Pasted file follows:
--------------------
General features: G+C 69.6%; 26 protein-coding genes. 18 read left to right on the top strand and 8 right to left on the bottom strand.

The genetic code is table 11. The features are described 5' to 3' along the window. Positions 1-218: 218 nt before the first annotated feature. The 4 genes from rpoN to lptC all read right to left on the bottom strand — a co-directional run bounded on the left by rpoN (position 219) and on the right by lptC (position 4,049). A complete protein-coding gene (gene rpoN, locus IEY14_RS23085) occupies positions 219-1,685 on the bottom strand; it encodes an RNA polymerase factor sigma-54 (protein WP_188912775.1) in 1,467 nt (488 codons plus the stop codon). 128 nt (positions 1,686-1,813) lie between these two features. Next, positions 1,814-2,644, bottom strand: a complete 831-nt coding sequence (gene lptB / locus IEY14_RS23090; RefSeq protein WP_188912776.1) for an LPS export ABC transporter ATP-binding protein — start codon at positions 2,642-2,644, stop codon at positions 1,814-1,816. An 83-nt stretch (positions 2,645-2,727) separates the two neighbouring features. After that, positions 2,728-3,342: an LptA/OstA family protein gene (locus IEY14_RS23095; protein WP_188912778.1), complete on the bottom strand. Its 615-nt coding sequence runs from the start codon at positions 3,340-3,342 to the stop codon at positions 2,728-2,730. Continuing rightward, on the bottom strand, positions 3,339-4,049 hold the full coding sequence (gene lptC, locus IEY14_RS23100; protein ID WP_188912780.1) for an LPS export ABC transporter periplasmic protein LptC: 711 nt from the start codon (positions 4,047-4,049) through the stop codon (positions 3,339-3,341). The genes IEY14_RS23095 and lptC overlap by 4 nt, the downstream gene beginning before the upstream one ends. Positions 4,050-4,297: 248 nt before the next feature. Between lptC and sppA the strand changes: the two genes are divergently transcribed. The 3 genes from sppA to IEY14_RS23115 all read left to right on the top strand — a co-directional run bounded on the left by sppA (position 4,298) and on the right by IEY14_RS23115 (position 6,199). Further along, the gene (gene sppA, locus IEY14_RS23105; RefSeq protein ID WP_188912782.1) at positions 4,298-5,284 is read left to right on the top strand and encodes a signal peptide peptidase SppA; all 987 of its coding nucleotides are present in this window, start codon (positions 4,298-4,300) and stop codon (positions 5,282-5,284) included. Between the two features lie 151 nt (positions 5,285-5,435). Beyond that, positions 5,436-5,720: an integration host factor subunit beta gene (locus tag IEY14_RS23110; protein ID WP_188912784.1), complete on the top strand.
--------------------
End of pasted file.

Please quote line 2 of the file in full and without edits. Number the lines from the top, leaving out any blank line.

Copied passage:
The genetic code is table 11. The features are described 5' to 3' along the window. Positions 1-218: 218 nt before the first annotated feature. The 4 genes from rpoN to lptC all read right to left on the bottom strand — a co-directional run bounded on the left by rpoN (position 219) and on the right by lptC (position 4,049). A complete protein-coding gene (gene rpoN, locus IEY14_RS23085) occupies positions 219-1,685 on the bottom strand; it encodes an RNA polymerase factor sigma-54 (protein WP_188912775.1) in 1,467 nt (488 codons plus the stop codon). 128 nt (positions 1,686-1,813) lie between these two features. Next, positions 1,814-2,644, bottom strand: a complete 831-nt coding sequence (gene lptB / locus IEY14_RS23090; RefSeq protein WP_188912776.1) for an LPS export ABC transporter ATP-binding protein — start codon at positions 2,642-2,644, stop codon at positions 1,814-1,816. An 83-nt stretch (positions 2,645-2,727) separates the two neighbouring features. After that, positions 2,728-3,342: an LptA/OstA family protein gene (locus IEY14_RS23095; protein WP_188912778.1), complete on the bottom strand. Its 615-nt coding sequence runs from the start codon at positions 3,340-3,342 to the stop codon at positions 2,728-2,730. Continuing rightward, on the bottom strand, positions 3,339-4,049 hold the full coding sequence (gene lptC, locus IEY14_RS23100; protein ID WP_188912780.1) for an LPS export ABC transporter periplasmic protein LptC: 711 nt from the start codon (positions 4,047-4,049) through the stop codon (positions 3,339-3,341). The genes IEY14_RS23095 and lptC overlap by 4 nt, the downstream gene beginning before the upstream one ends. Positions 4,050-4,297: 248 nt before the next feature. Between lptC and sppA the strand changes: the two genes are divergently transcribed. The 3 genes from sppA to IEY14_RS23115 all read left to right on the top strand — a co-directional run bounded on the left by sppA (position 4,298) and on the right by IEY14_RS23115 (position 6,199). Further along, the gene (gene sppA, locus IEY14_RS23105; RefSeq protein ID WP_188912782.1) at positions 4,298-5,284 is read left to right on the top strand and encodes a signal peptide peptidase SppA; all 987 of its coding nucleotides are present in this window, start codon (positions 4,298-4,300) and stop codon (positions 5,282-5,284) included. Between the two features lie 151 nt (positions 5,285-5,435). Beyond that, positions 5,436-5,720: an integration host factor subunit beta gene (locus tag IEY14_RS23110; protein ID WP_188912784.1), complete on the top strand.